Jolie Makes Plea For Syrian Refugee Help
Angelina Jolie has called on Britain and other Western countries to take in more refugees from Syria.
In an interview with Sky News, the American actress condemned what she called the failure of the international community to intervene effectively in recent crises in the Middle East and Nigeria.
Jolie, who has been a UN humanitarian ambassador for 12 years, said she lies awake at night troubled by the increasing "horrors of the world".
The British Government has faced repeated calls to open its doors to refugees from Syria, where an estimated nine million people have fled their homes following a bloody civil war.
Ministers have preferred to provide funds to Syria's neighbours to help them deal with the enormous number of refugees crossing the border.
In March this year it launched a new scheme to take in several hundred of the most vulnerable victims of the conflict, but so far only 24 individuals have been accepted.
Asked by Sky News presenter Anna Jones if Britain and other countries should take in more refugees, Jolie replied: "Yes."
But she added that the international community's current approach to such a crisis is "broken".
"How is it we do not have the international body to be able to all work together ? to be able to answer these situations when they begin, or to prevent them from happening?" she asked.
"Or when they do not, to let them escalate to such a point where they are so out of control we absolutely don't know what to do and what move to make and it is beyond our control.
"We need to start to acknowledge how much is broken in our system."
Her call for action has been welcomed by The Refugee Council - a UK charity that works with refugees.
Chief executive Maurice Wren told Sky News: "I think it is hard not to be impressed by Angelina Jolie and the relationship she appears to have developed with our Foreign and Commonwealth Office and Foreign Secretary, particularly around the treatment of women in developing countries.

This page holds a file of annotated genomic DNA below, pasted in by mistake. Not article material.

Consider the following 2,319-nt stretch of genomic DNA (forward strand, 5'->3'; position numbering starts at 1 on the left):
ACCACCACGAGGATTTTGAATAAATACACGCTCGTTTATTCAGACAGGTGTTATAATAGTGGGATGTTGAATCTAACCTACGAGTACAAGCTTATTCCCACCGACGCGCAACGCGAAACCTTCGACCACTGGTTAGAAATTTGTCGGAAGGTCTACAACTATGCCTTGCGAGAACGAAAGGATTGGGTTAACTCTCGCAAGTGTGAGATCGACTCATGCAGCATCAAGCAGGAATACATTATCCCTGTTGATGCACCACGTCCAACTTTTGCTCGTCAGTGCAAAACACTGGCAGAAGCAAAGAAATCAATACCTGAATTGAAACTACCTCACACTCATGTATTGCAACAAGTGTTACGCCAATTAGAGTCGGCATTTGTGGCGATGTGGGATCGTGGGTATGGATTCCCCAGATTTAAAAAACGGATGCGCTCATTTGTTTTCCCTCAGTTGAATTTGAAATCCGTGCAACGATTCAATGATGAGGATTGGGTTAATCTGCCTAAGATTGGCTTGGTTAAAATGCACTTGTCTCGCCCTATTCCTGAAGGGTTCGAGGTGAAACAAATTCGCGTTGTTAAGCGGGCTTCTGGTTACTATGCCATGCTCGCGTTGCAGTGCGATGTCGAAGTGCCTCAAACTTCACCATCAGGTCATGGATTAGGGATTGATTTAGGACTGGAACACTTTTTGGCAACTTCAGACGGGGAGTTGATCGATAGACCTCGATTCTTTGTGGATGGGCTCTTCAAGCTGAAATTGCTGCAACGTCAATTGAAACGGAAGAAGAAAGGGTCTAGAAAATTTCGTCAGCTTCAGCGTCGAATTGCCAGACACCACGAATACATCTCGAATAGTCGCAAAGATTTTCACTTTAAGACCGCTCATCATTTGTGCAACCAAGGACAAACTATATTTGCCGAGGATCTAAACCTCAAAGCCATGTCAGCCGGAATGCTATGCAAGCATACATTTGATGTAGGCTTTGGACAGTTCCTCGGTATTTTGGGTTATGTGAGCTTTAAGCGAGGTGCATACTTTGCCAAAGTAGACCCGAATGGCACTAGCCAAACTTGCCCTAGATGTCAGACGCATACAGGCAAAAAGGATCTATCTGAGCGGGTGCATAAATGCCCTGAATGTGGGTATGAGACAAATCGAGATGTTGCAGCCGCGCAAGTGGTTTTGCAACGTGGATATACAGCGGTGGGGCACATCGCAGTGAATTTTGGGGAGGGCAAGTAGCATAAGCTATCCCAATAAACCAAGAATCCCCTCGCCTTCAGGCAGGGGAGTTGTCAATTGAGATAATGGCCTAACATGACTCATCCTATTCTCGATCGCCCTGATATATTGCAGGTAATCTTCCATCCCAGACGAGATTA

"On the Syrian refugee crisis, she has played a blinder. She is telling it as she sees it - she gets out there, she visits the camps - it is her direct experience and we are certainly happy to echo the calls she makes."
Jolie lamented what she called the increasing inability of the international community to solve crises like the recent kidnapping of 200 Nigerian schoolgirls by extremist group Boko Haram.
However, she admitted she could offer no immediate solution herself.
"I do lie awake at night like most people wondering? I cannot get my head around all of the horrors in the world today," she said.
"I've been working with the UN for over 12 years and it just seems to be getting worse, the situations around the world.
"We seem to have less of a handle on how to control, how to intervene, how to answer all the needs of the people around the world."
Jolie - speaking to Sky News to promote her new film Maleficent - said she was "sickened" by the Nigeria kidnapping and suggested previous inaction by governments had encouraged extremists to believe they can act with impunity.
"This group not only feels they have a right to do this to these girls but they'll get away with it because there's been a precedent set in the past because so many people have got away with actions like this, abusing girls and hurting them, kidnapping," she said.
Disney's Maleficent is released in UK cinemas on May 28.